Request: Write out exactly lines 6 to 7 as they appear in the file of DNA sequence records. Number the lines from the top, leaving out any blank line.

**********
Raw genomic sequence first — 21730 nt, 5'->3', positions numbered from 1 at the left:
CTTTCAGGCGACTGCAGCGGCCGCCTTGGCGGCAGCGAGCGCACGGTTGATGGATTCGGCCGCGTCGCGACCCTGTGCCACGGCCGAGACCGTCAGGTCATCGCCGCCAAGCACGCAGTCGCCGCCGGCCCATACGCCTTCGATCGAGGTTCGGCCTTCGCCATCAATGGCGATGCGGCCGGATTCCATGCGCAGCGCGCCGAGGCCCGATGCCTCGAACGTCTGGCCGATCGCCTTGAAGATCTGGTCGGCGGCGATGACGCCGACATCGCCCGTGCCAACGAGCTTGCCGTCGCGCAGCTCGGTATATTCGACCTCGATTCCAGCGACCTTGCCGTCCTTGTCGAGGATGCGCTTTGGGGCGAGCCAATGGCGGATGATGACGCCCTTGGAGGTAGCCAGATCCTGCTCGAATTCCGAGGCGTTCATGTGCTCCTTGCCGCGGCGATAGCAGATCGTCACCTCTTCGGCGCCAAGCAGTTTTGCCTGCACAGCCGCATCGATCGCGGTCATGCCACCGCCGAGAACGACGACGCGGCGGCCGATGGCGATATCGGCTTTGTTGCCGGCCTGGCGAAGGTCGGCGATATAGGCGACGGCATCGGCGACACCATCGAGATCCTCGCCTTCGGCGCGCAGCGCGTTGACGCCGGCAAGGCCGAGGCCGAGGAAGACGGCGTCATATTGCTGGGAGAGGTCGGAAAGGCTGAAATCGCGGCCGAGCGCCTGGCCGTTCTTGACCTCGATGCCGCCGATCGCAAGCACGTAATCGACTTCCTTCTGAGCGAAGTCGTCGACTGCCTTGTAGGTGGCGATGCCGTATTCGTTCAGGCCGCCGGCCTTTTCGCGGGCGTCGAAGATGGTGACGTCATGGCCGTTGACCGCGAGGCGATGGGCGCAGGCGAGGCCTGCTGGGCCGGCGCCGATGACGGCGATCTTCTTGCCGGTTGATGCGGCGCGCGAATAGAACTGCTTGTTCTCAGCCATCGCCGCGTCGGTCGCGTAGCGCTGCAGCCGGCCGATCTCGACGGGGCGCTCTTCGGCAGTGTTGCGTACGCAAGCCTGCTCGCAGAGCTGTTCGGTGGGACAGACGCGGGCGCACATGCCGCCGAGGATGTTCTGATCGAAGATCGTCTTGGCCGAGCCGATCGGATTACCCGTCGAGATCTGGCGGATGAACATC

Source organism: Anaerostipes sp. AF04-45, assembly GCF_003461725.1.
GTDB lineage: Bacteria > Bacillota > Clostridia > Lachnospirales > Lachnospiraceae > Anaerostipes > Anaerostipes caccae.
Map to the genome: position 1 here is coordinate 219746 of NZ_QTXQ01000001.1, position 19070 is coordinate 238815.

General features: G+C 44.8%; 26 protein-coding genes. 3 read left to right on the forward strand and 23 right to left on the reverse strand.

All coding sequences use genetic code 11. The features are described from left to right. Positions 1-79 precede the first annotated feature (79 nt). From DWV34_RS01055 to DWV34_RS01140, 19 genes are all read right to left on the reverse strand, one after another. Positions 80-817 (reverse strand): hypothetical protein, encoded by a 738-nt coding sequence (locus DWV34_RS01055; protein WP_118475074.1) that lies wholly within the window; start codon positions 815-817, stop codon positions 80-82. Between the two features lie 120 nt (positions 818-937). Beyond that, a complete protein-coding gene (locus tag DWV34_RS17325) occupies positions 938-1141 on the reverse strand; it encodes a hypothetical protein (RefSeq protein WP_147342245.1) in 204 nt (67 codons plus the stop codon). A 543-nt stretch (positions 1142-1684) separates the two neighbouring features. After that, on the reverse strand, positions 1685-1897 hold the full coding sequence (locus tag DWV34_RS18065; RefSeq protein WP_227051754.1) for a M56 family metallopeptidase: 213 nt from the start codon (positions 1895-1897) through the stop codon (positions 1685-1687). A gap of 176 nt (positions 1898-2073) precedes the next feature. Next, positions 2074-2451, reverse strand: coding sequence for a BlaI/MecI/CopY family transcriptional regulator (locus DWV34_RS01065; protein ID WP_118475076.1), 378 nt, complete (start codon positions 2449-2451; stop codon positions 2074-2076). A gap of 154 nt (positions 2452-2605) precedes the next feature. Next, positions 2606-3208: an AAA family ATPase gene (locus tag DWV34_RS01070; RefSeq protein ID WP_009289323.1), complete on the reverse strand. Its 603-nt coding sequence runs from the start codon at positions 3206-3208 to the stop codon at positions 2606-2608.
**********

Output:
General features: G+C 44.8%; 26 protein-coding genes. 3 read left to right on the forward strand and 23 right to left on the reverse strand.

All coding sequences use genetic code 11. The features are described from left to right. Positions 1-79 precede the first annotated feature (79 nt). From DWV34_RS01055 to DWV34_RS01140, 19 genes are all read right to left on the reverse strand, one after another. Positions 80-817 (reverse strand): hypothetical protein, encoded by a 738-nt coding sequence (locus DWV34_RS01055; protein WP_118475074.1) that lies wholly within the window; start codon positions 815-817, stop codon positions 80-82. Between the two features lie 120 nt (positions 818-937). Beyond that, a complete protein-coding gene (locus tag DWV34_RS17325) occupies positions 938-1141 on the reverse strand; it encodes a hypothetical protein (RefSeq protein WP_147342245.1) in 204 nt (67 codons plus the stop codon). A 543-nt stretch (positions 1142-1684) separates the two neighbouring features. After that, on the reverse strand, positions 1685-1897 hold the full coding sequence (locus tag DWV34_RS18065; RefSeq protein WP_227051754.1) for a M56 family metallopeptidase: 213 nt from the start codon (positions 1895-1897) through the stop codon (positions 1685-1687). A gap of 176 nt (positions 1898-2073) precedes the next feature. Next, positions 2074-2451, reverse strand: coding sequence for a BlaI/MecI/CopY family transcriptional regulator (locus DWV34_RS01065; protein ID WP_118475076.1), 378 nt, complete (start codon positions 2449-2451; stop codon positions 2074-2076). A gap of 154 nt (positions 2452-2605) precedes the next feature. Next, positions 2606-3208: an AAA family ATPase gene (locus tag DWV34_RS01070; RefSeq protein ID WP_009289323.1), complete on the reverse strand. Its 603-nt coding sequence runs from the start codon at positions 3206-3208 to the stop codon at positions 2606-2608.